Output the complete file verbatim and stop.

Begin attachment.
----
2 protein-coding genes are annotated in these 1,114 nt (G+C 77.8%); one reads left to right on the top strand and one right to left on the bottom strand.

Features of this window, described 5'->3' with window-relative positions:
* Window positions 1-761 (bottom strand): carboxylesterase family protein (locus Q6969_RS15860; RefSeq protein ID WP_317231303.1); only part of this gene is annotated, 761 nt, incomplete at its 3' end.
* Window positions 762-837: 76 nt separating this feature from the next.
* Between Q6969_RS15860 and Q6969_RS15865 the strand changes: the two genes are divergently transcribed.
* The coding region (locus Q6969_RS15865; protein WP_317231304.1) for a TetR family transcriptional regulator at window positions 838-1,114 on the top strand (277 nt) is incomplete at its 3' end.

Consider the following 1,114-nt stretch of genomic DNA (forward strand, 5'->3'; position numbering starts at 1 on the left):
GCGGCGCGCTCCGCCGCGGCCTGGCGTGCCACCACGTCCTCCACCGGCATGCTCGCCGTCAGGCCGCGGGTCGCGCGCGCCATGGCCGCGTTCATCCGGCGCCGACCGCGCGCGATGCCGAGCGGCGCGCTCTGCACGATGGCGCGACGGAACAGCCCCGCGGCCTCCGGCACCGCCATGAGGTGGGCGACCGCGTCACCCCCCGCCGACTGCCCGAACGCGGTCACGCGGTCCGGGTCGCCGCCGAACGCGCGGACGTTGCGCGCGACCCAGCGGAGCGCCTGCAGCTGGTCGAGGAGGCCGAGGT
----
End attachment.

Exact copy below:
2 protein-coding genes are annotated in these 1,114 nt (G+C 77.8%); one reads left to right on the top strand and one right to left on the bottom strand.

Features of this window, described 5'->3' with window-relative positions:
* Window positions 1-761 (bottom strand): carboxylesterase family protein (locus Q6969_RS15860; RefSeq protein ID WP_317231303.1); only part of this gene is annotated, 761 nt, incomplete at its 3' end.
* Window positions 762-837: 76 nt separating this feature from the next.
* Between Q6969_RS15860 and Q6969_RS15865 the strand changes: the two genes are divergently transcribed.
* The coding region (locus Q6969_RS15865; protein WP_317231304.1) for a TetR family transcriptional regulator at window positions 838-1,114 on the top strand (277 nt) is incomplete at its 3' end.

Consider the following 1,114-nt stretch of genomic DNA (forward strand, 5'->3'; position numbering starts at 1 on the left):
GCGGCGCGCTCCGCCGCGGCCTGGCGTGCCACCACGTCCTCCACCGGCATGCTCGCCGTCAGGCCGCGGGTCGCGCGCGCCATGGCCGCGTTCATCCGGCGCCGACCGCGCGCGATGCCGAGCGGCGCGCTCTGCACGATGGCGCGACGGAACAGCCCCGCGGCCTCCGGCACCGCCATGAGGTGGGCGACCGCGTCACCCCCCGCCGACTGCCCGAACGCGGTCACGCGGTCCGGGTCGCCGCCGAACGCGCGGACGTTGCGCGCGACCCAGCGGAGCGCCTGCAGCTGGTCGAGGAGGCCGAGGT